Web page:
REVIEW: “The Wolverine”

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One of the best things to come out of the first three X-Men movies was the casting of Hugh Jackman as the feral, adamantium clawed Wolverine. I was amazed at just how well Jackman embodied the look, attitude, and violence of one of Marvel’s most popular characters. While the trilogy’s final X-Men flick was an utter disappointment, Jackman never failed to be convincing. But even his personality and gravitas couldn’t save the mess that was “X-Men Origins: Wolverine”, a spin-off film intended to build on the success of the character. It was a wreck plagued by poor writing and poor execution.

But that disaster didn’t sink Jackman’s Wolverine adventure. Now four years later we have another attempt at giving us a good stand alone movie. It’s simply titled “The Wolverine” and let me start by saying it’s a considerably better film. In fact, it’s not only better, it’s a really good summer superhero flick anchored by a good story, fantastic action, and yet another great performance from Jackman. It’s a pleasant surprise that helps wipe the last unmitigated travesty from my memory.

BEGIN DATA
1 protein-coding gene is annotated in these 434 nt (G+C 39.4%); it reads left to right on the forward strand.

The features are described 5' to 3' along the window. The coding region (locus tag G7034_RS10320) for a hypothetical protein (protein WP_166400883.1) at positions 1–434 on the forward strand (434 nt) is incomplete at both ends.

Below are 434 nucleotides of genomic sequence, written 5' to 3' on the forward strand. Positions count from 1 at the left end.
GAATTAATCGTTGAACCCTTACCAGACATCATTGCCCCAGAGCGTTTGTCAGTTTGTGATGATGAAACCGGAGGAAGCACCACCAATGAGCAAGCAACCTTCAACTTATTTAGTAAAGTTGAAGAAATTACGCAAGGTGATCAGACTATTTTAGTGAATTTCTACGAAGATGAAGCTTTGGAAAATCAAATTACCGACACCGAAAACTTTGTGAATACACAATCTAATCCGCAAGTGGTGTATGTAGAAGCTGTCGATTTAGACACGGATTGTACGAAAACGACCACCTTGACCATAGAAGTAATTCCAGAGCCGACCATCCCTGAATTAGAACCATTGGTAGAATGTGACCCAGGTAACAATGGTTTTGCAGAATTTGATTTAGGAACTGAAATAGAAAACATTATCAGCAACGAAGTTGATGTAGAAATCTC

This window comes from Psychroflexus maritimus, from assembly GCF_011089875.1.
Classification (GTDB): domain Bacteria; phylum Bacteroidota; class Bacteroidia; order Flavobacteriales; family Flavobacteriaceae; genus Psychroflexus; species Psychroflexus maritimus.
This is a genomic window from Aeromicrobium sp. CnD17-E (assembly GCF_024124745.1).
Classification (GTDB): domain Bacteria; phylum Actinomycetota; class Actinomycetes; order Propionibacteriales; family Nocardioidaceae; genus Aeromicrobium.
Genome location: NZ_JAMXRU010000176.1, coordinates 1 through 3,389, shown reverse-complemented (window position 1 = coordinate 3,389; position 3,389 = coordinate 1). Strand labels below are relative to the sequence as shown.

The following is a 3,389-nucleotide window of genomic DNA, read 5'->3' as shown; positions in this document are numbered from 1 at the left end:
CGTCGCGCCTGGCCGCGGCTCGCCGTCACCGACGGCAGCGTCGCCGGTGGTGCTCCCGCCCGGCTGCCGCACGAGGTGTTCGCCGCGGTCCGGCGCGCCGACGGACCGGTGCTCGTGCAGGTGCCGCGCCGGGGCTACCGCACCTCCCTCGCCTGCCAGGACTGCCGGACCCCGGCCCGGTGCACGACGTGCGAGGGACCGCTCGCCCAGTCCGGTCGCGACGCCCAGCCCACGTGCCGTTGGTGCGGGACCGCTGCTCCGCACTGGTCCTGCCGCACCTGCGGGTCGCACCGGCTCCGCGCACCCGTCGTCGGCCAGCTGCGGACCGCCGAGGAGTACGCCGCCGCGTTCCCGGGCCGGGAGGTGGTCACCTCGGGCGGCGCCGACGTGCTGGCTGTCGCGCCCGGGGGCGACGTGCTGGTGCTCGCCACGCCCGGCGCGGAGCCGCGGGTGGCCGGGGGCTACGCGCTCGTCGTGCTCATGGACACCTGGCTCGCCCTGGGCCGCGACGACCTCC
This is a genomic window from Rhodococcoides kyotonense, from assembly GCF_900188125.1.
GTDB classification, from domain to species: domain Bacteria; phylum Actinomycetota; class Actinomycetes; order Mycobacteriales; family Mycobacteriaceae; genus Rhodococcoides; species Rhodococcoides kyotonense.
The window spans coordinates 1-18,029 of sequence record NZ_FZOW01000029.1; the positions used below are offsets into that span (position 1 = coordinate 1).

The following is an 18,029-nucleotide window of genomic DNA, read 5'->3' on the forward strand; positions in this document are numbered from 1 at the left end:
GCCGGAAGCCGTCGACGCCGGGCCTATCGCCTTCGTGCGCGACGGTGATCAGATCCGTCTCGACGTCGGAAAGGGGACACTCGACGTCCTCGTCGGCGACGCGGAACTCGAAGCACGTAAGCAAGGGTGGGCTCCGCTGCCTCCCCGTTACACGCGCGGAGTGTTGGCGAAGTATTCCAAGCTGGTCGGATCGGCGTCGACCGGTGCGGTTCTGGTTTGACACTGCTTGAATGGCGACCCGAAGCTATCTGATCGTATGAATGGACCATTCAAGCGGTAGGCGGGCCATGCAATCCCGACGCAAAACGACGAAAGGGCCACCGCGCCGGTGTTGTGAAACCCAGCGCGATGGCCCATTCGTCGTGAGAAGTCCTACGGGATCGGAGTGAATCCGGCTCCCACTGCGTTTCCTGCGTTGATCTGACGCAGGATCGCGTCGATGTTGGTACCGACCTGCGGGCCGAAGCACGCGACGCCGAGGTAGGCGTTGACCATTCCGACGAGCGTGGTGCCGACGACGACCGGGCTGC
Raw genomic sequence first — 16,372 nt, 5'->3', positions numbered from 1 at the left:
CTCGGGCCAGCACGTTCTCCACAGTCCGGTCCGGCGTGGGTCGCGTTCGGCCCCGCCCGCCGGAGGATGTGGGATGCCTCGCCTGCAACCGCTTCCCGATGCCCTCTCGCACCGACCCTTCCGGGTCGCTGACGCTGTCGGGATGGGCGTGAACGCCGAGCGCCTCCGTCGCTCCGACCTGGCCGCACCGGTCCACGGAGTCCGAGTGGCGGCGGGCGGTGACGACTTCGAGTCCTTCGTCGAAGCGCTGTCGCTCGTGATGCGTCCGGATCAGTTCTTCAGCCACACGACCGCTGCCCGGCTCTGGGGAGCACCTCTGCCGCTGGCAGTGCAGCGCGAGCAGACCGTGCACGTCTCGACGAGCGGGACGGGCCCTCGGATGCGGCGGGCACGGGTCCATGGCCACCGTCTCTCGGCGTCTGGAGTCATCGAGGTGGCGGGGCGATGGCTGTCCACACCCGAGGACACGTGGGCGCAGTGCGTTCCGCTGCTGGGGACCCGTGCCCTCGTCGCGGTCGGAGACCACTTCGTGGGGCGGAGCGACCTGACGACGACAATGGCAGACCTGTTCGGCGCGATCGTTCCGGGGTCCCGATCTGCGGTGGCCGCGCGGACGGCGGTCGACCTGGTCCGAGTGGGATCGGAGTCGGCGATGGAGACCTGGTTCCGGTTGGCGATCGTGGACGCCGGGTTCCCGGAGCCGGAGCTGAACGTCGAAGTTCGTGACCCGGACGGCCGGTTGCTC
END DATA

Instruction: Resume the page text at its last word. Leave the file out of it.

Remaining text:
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“The Wolverine” takes our indestructible anti-hero to Japan, a place where (in comic book mythology) he has strong ties. Logan (Jackman) finds himself to be an emotional wreck. Driven by the pain of Jean Grey’s (Famke Janssen) death in “The Last Stand”, he lives in a secluded mountain cave, vowing to never hurt anyone again. But wouldn’t it be a boring movie if he kept that vow? Logan encounters a secretive Japanese woman named Yukio (Rila Fukushima) who convinces him to come to Japan to say goodbye to a dying past acquaintance. Once there he finds himself wrapped up in a web of family dysfunction, political corruption, and organized crime. With his healing powers mysteriously targeted, he finds himself vulnerable for the first time and threatened by an assortment of baddies.

The vast majority of the film takes place in Japan and it works wonderfully. The locations and environments look great and the setting and the story meld to perfection. It’s also helped by an array of interesting characters. Haruhiko Yamanouchi plays Logan’s old acquaintance Yashida, a billionaire technology mogul now on his deathbed. Svetlana Khodchenkova plays an American nurse hired to keep Yashida alive. The fantastic Japanese actor Hiroyuki Sanada plays Yashida’s son, a man knee-deep with mob ties. The beautiful Tao Okamoto is great as Yashido’s beloved granddaughter Mariko. Will Yun Lee is quite fun as Kenuichio Harada, a shadowy character with mixed motivations. Fanboys like me will recognize that name as the original Silver Samurai. Sadly this is a much different role but he’s still very good.